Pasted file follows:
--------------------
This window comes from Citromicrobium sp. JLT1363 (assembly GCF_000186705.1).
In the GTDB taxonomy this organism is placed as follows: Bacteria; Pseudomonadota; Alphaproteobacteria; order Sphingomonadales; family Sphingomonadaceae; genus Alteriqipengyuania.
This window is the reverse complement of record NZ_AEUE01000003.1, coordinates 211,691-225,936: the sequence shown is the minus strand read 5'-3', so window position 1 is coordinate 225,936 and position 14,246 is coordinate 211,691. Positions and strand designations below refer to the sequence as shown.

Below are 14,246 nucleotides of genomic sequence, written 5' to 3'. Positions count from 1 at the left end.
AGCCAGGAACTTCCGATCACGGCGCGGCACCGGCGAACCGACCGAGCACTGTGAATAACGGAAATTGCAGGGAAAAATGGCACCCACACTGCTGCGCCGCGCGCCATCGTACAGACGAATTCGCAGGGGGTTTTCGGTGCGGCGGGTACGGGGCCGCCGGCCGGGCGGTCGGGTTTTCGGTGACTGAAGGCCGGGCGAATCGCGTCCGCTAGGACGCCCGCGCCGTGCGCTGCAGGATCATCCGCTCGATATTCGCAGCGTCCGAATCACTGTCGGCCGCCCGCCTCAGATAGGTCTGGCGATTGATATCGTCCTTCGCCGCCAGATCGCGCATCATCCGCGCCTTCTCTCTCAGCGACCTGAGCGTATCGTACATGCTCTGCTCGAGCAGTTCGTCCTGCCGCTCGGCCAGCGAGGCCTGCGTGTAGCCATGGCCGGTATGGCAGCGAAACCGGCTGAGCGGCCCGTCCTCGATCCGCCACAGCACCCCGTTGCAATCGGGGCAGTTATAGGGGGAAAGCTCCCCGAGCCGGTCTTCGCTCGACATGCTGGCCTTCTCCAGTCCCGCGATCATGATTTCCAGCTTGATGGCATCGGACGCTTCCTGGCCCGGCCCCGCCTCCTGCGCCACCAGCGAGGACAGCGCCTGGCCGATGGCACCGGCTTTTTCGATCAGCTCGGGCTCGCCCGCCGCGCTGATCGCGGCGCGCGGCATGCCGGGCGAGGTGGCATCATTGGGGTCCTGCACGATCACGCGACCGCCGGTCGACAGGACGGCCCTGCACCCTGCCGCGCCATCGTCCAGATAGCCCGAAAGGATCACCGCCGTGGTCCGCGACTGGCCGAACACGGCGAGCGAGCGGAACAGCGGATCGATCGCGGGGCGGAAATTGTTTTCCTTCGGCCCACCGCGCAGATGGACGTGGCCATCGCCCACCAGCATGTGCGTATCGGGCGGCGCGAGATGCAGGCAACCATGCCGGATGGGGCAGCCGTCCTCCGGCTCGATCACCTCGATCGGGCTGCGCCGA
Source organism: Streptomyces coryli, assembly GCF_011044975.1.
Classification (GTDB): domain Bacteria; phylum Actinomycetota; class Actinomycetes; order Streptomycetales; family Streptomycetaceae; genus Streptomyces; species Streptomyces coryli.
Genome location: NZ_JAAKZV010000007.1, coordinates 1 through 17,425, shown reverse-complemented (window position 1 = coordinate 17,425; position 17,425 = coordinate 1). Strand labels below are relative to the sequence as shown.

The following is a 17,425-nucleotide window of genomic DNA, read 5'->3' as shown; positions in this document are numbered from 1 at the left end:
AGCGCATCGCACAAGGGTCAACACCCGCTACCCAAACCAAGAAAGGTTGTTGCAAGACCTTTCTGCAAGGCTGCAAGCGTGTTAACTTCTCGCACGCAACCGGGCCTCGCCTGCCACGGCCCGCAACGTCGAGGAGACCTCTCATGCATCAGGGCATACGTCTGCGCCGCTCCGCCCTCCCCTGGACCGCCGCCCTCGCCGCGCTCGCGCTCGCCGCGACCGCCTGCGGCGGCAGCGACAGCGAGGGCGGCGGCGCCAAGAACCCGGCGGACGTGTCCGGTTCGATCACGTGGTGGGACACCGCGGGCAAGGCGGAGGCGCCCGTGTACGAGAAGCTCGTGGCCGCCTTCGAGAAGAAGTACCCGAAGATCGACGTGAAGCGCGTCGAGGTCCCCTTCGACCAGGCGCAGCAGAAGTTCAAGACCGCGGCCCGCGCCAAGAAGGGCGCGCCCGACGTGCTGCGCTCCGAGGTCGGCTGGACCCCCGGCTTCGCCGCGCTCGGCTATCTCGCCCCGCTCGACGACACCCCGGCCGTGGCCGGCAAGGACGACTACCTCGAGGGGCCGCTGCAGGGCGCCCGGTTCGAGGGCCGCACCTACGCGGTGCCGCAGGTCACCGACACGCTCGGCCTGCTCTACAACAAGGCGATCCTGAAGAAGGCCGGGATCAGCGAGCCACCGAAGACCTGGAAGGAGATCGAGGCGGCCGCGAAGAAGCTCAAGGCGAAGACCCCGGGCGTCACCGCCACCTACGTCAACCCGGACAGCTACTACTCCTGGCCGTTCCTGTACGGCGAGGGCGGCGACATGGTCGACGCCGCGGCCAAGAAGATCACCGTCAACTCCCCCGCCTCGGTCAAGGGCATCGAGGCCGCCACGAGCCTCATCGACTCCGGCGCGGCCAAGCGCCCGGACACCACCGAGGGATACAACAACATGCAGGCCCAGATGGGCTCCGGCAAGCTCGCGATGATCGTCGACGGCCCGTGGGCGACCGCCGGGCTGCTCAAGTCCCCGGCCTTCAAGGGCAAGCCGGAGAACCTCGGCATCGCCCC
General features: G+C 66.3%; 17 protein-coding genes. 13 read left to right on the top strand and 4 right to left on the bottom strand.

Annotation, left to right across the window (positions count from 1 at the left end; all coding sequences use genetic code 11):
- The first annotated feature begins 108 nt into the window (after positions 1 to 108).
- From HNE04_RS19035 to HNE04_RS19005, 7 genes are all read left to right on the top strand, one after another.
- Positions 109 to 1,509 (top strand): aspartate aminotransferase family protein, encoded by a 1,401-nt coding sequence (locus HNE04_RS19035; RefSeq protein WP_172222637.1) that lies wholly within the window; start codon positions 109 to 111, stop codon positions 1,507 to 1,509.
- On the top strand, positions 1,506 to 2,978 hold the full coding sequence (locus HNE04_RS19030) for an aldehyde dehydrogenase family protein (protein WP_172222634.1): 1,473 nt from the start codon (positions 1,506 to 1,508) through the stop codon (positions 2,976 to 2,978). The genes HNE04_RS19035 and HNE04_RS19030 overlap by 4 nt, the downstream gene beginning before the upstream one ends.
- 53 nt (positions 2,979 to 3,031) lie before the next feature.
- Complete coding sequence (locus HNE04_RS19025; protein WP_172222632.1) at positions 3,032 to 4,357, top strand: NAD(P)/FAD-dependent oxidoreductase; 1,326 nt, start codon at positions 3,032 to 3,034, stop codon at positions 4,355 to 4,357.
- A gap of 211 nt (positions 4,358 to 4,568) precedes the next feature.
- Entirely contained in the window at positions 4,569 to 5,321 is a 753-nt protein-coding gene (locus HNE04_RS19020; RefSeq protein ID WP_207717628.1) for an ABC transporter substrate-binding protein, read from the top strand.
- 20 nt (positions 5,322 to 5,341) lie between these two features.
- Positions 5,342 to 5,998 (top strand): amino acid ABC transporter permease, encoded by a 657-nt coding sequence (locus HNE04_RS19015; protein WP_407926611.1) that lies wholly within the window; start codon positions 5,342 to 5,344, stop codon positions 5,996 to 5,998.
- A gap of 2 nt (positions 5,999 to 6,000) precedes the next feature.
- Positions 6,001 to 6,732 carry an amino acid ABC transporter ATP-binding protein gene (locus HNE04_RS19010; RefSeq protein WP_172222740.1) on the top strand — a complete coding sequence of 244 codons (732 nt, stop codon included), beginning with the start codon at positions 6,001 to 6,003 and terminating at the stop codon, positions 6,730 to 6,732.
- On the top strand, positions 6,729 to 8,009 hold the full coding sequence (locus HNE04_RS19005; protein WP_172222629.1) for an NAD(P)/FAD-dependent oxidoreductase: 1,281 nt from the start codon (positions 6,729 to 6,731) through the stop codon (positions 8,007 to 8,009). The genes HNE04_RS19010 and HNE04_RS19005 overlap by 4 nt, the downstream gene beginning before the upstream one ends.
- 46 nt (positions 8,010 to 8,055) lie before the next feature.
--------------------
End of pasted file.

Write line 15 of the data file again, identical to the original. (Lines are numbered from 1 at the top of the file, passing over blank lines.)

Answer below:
- Positions 109 to 1,509 (top strand): aspartate aminotransferase family protein, encoded by a 1,401-nt coding sequence (locus HNE04_RS19035; RefSeq protein WP_172222637.1) that lies wholly within the window; start codon positions 109 to 111, stop codon positions 1,507 to 1,509.